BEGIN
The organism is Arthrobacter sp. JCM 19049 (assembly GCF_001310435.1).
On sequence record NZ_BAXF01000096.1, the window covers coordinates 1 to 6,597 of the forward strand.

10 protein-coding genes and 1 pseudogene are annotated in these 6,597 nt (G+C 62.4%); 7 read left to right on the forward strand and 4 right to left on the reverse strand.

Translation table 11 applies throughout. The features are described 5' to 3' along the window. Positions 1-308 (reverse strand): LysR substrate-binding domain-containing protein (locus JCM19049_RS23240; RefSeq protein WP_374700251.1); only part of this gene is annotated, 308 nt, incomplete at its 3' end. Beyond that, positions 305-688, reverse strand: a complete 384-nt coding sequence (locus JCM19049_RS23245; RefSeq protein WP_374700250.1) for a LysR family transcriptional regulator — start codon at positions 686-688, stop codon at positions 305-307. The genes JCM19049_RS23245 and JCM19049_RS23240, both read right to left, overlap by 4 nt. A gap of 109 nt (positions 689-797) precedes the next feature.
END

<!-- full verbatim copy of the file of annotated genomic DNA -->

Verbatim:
The organism is Arthrobacter sp. JCM 19049 (assembly GCF_001310435.1).
On sequence record NZ_BAXF01000096.1, the window covers coordinates 1 to 6,597 of the forward strand.

10 protein-coding genes and 1 pseudogene are annotated in these 6,597 nt (G+C 62.4%); 7 read left to right on the forward strand and 4 right to left on the reverse strand.

Translation table 11 applies throughout. The features are described 5' to 3' along the window. Positions 1-308 (reverse strand): LysR substrate-binding domain-containing protein (locus JCM19049_RS23240; RefSeq protein WP_374700251.1); only part of this gene is annotated, 308 nt, incomplete at its 3' end. Beyond that, positions 305-688, reverse strand: a complete 384-nt coding sequence (locus JCM19049_RS23245; RefSeq protein WP_374700250.1) for a LysR family transcriptional regulator — start codon at positions 686-688, stop codon at positions 305-307. The genes JCM19049_RS23245 and JCM19049_RS23240, both read right to left, overlap by 4 nt. A gap of 109 nt (positions 689-797) precedes the next feature.